A tweet sent out by Joe Montana has led to speculation that the return of the series named after him could be on the horizon. On Saturday he posted the image above and accompanied that with the hashtags “#youvewaitedlongenough” and “#joemontanafootball16”. Since then more has surfaced revealing what is likely to be a mobile game utilizing the Unreal Engine.
Joe Montana Football released in 1991 on the Sega Genesis. It was an unlicensed game meaning it didn’t have the real team names, logos, uniforms, stadiums, or players other than of course Montana. It was, ironically enough, developed by Electronic Arts alongside John Madden Football. Montana would also lend his name to a few other releases that followed including licensed ones.
The timing of the tweet initially made it unclear whether it was even related to video games, though the digital character and nondescript uniforms made one assume that to be the case. Montana sent it out the day before the “Legends of Candlestick” game was played featuring his return to the field. His jersey number is 16 so it was possible he was referencing that appearance rather than a future video game title. However a poster at Operation Sports discovered an old thread (now deleted) on the Unreal Engine forums where a programmer was being sought for a Joe Montana mobile football game.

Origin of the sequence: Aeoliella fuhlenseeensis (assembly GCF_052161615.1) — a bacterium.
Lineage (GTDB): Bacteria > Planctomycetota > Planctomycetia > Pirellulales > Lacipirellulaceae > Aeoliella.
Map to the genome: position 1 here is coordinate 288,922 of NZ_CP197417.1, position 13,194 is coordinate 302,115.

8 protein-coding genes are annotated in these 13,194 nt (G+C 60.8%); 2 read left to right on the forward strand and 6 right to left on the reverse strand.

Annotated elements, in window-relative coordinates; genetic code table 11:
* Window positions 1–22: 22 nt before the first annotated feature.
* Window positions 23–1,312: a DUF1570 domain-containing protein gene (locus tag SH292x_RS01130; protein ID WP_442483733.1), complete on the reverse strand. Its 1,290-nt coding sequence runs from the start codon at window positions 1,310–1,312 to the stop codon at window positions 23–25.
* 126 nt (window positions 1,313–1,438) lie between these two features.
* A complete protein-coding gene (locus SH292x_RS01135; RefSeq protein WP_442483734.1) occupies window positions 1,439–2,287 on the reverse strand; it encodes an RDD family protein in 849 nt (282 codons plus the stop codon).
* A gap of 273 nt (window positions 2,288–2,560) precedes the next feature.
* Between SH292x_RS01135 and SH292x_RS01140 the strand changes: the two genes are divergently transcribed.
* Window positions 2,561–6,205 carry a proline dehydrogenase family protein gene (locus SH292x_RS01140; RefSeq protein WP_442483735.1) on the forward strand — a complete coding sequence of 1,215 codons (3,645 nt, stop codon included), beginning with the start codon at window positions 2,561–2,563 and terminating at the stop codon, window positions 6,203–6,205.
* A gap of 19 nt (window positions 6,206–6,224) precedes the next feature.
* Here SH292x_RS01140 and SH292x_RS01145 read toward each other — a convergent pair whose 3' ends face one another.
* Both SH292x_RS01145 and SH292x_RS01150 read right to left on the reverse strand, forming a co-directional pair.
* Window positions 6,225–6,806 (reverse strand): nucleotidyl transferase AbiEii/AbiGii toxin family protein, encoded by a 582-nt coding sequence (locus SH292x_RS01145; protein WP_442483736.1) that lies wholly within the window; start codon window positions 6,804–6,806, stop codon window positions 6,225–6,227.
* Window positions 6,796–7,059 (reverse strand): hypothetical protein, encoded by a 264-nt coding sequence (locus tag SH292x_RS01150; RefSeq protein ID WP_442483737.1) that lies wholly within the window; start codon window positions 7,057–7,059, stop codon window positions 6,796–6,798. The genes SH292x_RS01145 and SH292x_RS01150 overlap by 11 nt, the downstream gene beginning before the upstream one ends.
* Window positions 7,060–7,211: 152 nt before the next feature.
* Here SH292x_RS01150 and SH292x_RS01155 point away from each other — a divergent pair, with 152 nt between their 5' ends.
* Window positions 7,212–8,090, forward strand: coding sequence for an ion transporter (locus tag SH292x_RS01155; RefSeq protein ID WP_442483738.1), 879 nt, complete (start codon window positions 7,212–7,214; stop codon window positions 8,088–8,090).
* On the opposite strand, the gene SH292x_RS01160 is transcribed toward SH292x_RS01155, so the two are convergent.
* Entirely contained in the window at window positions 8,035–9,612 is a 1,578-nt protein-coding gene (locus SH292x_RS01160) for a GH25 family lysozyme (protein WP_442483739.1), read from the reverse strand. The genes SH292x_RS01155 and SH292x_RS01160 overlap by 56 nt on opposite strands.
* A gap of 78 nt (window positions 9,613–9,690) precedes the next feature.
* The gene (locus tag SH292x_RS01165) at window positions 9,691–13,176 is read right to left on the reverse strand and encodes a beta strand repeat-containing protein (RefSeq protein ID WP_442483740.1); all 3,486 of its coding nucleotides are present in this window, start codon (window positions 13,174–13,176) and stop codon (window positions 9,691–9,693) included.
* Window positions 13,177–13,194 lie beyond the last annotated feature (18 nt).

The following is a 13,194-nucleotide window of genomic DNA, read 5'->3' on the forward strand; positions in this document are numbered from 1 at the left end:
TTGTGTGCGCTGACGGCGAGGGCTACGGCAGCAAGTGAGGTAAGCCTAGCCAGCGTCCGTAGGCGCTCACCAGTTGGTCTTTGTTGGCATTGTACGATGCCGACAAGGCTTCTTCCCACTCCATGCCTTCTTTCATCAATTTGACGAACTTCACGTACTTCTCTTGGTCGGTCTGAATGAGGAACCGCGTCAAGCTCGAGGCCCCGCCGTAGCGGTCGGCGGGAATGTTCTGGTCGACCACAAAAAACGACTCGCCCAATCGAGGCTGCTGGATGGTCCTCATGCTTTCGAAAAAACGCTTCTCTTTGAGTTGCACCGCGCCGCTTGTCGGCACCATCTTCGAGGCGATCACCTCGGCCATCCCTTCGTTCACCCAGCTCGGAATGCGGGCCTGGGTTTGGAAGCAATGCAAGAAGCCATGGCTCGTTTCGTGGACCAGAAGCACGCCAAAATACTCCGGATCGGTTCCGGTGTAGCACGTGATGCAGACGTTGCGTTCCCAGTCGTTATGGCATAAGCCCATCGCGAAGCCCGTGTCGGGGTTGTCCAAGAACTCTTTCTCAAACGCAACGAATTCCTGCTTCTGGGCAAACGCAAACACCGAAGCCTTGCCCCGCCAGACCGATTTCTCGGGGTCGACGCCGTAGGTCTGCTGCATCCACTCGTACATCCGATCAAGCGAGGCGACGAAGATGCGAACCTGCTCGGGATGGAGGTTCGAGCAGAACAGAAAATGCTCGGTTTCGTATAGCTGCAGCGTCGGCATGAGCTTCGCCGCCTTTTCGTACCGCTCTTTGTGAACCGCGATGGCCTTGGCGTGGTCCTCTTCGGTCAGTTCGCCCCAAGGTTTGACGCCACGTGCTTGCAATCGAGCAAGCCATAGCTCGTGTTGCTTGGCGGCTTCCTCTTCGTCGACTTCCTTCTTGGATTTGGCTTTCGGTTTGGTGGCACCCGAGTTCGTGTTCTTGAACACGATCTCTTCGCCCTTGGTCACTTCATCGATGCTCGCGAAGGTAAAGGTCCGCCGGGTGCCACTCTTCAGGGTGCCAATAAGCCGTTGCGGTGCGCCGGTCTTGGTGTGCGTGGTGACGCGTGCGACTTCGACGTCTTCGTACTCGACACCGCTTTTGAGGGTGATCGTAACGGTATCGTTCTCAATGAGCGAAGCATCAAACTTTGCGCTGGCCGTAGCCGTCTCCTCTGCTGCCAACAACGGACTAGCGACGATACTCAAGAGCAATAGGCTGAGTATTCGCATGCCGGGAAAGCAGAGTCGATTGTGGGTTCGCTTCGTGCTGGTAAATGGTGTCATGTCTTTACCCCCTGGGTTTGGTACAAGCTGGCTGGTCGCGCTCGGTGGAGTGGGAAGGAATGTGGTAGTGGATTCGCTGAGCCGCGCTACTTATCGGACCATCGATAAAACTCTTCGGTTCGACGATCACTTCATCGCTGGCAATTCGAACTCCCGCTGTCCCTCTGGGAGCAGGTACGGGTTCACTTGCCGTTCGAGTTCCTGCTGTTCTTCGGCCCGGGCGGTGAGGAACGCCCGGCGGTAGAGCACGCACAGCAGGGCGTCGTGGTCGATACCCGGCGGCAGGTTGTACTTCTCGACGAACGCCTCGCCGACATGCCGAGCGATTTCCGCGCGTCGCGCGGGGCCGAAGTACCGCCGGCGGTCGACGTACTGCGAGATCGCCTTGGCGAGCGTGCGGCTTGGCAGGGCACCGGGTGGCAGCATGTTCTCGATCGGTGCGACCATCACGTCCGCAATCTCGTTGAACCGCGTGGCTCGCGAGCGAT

Considering the potential Joe Montana Football 16 name it would be implying a release in fall 2015. Typically mobile games are not promoted that far in advance – often not at all prior to release – but a tease of this nature wouldn’t be out of the question particularly if some form of crowdfunding was planned.
Despite what some outlets have suggested, the exclusivity status of EA’s deal with the NFL on consoles is still murky. On mobile however any company can obtain the license if they want to pay for it. The tweet sent out by Montana doesn’t suggest any sort of ties to the league but other images found do. Recent sports franchise reboots have included NBA Jam, NFL Blitz, and RBI Baseball. Only the first of those could be considered even marginally successful. Some success in the mobile space has been achieved however.